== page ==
Tuning Up the Auto Industry Relief

By December 6, 2008Economy, Labor Unions

Bloomberg, “Democrats, White House Said to Agree on Automaker Aid.”

The breakthrough came when House Speaker Nancy Pelosi said $25 billion in Energy Department funds for the development of fuel-efficient vehicles could be used to keep the automakers operating if there is a “guarantee that those funds will be replenished in a matter of weeks so as not to delay that crucial initiative.”

Wall Street Journal, “Detroit Bailout Nears a Reprieve:”

White House press secretary Dana Perino termed the discussions “constructive” on Saturday but stopped short of declaring a final deal had been reached.

“We have had constructive discussions with members of Congress from both houses, and both sides of the aisle,” she said in a statement. “We hope to continue to make progress toward assistance for the automakers based on important principles,” including use of the existing auto loan program and “very strong taxpayer protections.”

UPDATE (Noon): An editorial in today’s Wall Street Journal takes a jaundiced tone, “Bridge Loan to Nowhere“:

All three CEOs also drove to Washington in hybrid vehicles as penance for their private-jet flights back in November. This bit of political obeisance was supposed to show that they’d gotten religion both on their perks and their carbon footprint. But it may not have been enough. One Congresswoman wanted to know why they couldn’t hit a 50-mpg fuel-economy target by 2015. Another asked whether, maybe, they weren’t selling enough cars because everyone in America was waiting with baited breath for the coming revolution in fuel economy.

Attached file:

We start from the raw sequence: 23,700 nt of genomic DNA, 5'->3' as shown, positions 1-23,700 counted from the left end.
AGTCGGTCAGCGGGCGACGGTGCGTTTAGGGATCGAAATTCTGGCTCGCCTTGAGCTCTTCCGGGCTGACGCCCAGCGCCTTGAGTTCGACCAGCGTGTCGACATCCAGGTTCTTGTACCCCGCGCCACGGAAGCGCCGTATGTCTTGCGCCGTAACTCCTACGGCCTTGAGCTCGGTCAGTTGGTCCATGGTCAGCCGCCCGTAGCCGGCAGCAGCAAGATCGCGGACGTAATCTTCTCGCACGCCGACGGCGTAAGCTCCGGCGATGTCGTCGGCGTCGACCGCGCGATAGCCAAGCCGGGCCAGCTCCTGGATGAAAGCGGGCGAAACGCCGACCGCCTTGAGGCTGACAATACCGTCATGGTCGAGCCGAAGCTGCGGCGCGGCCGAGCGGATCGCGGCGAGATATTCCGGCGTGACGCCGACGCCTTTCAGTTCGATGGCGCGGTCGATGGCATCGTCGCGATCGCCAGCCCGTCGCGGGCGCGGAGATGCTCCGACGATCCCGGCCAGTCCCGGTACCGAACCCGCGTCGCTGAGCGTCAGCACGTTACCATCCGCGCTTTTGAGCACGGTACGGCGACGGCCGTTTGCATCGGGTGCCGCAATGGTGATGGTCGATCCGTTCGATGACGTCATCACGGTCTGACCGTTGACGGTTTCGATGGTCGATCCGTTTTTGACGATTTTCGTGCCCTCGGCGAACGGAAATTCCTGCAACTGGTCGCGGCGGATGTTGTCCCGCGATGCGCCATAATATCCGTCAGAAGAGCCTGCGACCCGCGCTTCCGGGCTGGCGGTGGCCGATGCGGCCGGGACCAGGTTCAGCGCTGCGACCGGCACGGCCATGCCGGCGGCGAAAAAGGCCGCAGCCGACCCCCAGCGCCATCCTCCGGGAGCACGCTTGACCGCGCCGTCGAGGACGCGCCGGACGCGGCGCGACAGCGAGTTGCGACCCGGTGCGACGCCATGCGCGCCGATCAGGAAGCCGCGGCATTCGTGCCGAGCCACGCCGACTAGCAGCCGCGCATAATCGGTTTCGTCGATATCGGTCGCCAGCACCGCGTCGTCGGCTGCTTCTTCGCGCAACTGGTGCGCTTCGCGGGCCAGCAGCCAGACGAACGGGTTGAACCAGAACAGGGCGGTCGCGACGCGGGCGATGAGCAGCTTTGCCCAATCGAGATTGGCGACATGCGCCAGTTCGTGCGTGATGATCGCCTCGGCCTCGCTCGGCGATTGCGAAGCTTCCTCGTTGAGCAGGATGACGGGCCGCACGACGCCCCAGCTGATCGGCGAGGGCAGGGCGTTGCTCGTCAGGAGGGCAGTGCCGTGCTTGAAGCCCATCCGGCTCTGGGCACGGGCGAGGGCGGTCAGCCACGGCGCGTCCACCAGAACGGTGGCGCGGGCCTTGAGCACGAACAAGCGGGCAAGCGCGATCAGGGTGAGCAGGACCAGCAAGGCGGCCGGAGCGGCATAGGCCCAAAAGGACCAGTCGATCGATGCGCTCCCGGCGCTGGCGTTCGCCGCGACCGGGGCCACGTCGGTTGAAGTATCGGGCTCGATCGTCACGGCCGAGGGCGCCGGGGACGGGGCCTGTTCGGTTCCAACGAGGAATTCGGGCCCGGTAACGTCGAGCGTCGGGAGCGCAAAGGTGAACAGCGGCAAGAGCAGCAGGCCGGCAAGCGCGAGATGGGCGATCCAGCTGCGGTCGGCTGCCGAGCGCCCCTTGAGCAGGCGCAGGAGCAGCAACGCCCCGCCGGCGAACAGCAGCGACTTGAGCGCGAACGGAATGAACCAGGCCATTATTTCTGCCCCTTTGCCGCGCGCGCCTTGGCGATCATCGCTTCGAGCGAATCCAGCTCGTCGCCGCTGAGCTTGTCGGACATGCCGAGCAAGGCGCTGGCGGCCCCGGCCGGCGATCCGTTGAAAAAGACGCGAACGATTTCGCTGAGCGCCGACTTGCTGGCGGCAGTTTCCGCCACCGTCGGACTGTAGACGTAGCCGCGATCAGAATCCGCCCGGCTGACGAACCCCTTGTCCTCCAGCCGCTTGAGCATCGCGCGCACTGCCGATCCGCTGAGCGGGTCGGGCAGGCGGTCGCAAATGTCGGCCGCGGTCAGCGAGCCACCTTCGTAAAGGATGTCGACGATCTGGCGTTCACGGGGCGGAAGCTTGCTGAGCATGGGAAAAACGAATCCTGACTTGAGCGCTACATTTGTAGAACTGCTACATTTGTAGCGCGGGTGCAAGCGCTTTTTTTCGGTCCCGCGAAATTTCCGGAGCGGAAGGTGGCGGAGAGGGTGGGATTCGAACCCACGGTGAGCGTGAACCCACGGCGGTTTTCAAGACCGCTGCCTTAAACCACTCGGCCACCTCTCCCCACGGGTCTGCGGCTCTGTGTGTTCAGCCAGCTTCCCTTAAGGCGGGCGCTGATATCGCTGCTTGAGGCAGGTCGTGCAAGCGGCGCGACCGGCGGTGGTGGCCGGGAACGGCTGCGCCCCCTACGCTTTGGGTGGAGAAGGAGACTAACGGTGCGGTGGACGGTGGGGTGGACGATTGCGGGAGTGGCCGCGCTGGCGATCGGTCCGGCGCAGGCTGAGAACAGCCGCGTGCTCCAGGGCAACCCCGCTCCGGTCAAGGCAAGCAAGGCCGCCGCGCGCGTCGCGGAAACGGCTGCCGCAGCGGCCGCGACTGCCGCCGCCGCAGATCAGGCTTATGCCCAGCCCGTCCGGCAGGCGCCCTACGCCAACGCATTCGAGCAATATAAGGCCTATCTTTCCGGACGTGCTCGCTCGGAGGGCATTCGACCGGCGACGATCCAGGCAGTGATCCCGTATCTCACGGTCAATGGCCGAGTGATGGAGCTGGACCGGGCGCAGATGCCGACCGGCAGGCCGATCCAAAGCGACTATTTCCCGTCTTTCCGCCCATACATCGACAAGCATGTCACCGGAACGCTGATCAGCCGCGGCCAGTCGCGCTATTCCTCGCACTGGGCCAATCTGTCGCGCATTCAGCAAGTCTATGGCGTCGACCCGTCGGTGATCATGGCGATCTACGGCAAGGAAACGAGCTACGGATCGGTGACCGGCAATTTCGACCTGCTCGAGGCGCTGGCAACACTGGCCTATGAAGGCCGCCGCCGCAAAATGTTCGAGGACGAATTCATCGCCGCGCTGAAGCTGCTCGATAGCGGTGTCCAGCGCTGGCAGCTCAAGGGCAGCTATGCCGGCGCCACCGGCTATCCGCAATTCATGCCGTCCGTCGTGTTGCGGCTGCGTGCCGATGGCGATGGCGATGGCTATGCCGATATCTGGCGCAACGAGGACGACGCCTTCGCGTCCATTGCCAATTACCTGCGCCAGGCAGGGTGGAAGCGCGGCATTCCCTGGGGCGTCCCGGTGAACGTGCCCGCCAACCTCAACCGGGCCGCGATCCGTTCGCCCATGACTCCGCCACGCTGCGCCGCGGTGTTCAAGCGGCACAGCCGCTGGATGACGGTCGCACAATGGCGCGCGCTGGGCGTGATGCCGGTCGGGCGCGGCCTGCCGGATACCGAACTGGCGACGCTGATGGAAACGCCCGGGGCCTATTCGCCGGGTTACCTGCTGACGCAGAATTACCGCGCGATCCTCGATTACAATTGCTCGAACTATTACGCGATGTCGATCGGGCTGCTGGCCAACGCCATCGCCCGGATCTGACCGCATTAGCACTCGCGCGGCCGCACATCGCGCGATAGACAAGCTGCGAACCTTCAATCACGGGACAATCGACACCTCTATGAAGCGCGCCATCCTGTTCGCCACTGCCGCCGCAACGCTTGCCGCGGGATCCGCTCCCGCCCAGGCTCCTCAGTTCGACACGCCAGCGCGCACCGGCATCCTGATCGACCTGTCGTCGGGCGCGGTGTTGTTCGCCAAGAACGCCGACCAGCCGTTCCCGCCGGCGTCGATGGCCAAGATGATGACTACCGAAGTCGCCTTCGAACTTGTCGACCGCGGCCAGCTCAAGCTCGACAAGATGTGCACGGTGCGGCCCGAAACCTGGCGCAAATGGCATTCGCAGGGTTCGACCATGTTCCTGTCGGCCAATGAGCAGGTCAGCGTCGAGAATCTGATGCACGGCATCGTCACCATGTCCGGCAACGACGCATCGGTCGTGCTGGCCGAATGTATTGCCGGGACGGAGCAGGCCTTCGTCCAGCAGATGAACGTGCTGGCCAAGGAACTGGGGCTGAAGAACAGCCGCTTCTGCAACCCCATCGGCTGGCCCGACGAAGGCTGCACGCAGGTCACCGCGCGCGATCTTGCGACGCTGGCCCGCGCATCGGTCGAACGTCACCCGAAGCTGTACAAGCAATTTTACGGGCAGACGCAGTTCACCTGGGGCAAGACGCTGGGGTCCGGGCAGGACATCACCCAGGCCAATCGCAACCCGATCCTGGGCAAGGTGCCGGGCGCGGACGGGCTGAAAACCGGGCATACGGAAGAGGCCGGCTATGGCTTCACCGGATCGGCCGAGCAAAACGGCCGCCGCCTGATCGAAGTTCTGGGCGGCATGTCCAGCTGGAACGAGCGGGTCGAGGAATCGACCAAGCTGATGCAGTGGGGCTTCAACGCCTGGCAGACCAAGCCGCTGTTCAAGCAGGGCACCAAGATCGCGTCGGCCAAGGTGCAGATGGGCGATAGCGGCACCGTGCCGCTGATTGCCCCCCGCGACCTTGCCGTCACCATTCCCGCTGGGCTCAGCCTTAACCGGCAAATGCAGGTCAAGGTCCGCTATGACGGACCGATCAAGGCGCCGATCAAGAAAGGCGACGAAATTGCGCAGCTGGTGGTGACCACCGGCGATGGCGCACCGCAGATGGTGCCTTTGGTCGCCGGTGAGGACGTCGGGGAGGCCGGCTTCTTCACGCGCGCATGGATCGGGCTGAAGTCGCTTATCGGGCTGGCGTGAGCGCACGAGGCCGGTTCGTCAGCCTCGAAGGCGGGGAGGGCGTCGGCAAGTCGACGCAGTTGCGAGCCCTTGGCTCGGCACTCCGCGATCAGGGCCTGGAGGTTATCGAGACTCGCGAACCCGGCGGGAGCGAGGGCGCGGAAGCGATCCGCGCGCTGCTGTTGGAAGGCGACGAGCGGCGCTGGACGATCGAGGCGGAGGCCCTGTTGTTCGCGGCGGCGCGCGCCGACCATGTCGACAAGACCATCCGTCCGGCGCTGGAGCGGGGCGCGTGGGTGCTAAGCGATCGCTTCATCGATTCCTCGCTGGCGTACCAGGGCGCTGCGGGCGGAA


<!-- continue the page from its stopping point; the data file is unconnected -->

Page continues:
After Barney Frank was done roughing up the CEOs, he hustled them out to hear from David Friedman of Union of Concerned Scientists and Jeffrey Sachs of the Earth Institute. Mr. Friedman warned the Members not to give one inch on fuel-economy standards and not to relax the environmental strings attached to the $25 billion Congress has already made available to the car companies.

You get the picture. If there was ever any question whether Congress actually wants to “save” Detroit, this week dispelled it. This is not a bailout that Congress is debating. It is a federal takeover. We don’t mean that in the sense that the feds will own the companies on paper, although that can’t be ruled out. What Congress wants to own is their business plan, and Detroit seems prepared to oblige.

It is a weird dynamic, to be sure. Congress imposes anti-market regulations and environmentally inspired mandates that make it difficult to turn a profit, and when Detroit cries uncle, provides just enough money to keep things going until another round of anti-market regulations and environmentally inspired mandates can be imposed. Is that what they mean by sustainable growth?

 

Join the discussion One Comment

  • That’s exactly right. They are being given just enough to hang themselves with, aren’t they? And in the process we are risking losing billions of dollars of taxpayer money because we want to instead give it all to the financial industry which got us into this economic crisis in the first place. Or, we could give the automakers what they need and then billions of dollars will not have gone to waste.

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